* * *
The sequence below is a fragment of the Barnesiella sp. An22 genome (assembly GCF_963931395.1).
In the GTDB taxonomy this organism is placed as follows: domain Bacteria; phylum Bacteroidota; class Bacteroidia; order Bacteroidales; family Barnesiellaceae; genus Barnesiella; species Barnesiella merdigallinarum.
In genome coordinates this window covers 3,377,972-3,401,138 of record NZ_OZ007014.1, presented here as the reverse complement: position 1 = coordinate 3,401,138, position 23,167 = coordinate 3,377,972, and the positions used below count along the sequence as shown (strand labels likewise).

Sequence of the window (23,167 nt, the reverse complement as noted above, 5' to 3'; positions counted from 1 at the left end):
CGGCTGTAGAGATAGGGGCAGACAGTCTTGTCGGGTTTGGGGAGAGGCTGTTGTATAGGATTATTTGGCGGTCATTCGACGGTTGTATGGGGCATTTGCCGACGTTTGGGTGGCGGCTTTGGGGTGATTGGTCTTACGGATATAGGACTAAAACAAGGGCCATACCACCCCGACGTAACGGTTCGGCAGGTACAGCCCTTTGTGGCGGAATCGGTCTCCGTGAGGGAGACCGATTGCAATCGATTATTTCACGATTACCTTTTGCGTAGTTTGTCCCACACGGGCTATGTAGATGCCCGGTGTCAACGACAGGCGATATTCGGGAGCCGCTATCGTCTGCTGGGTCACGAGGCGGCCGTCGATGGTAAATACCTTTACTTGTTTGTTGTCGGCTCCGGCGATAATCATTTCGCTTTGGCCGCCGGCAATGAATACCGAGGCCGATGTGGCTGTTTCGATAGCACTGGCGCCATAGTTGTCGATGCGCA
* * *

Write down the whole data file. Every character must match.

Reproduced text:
The sequence below is a fragment of the Barnesiella sp. An22 genome (assembly GCF_963931395.1).
In the GTDB taxonomy this organism is placed as follows: domain Bacteria; phylum Bacteroidota; class Bacteroidia; order Bacteroidales; family Barnesiellaceae; genus Barnesiella; species Barnesiella merdigallinarum.
In genome coordinates this window covers 3,377,972-3,401,138 of record NZ_OZ007014.1, presented here as the reverse complement: position 1 = coordinate 3,401,138, position 23,167 = coordinate 3,377,972, and the positions used below count along the sequence as shown (strand labels likewise).

Sequence of the window (23,167 nt, the reverse complement as noted above, 5' to 3'; positions counted from 1 at the left end):
CGGCTGTAGAGATAGGGGCAGACAGTCTTGTCGGGTTTGGGGAGAGGCTGTTGTATAGGATTATTTGGCGGTCATTCGACGGTTGTATGGGGCATTTGCCGACGTTTGGGTGGCGGCTTTGGGGTGATTGGTCTTACGGATATAGGACTAAAACAAGGGCCATACCACCCCGACGTAACGGTTCGGCAGGTACAGCCCTTTGTGGCGGAATCGGTCTCCGTGAGGGAGACCGATTGCAATCGATTATTTCACGATTACCTTTTGCGTAGTTTGTCCCACACGGGCTATGTAGATGCCCGGTGTCAACGACAGGCGATATTCGGGAGCCGCTATCGTCTGCTGGGTCACGAGGCGGCCGTCGATGGTAAATACCTTTACTTGTTTGTTGTCGGCTCCGGCGATAATCATTTCGCTTTGGCCGCCGGCAATGAATACCGAGGCCGATGTGGCTGTTTCGATAGCACTGGCGCCATAGTTGTCGATGCGCA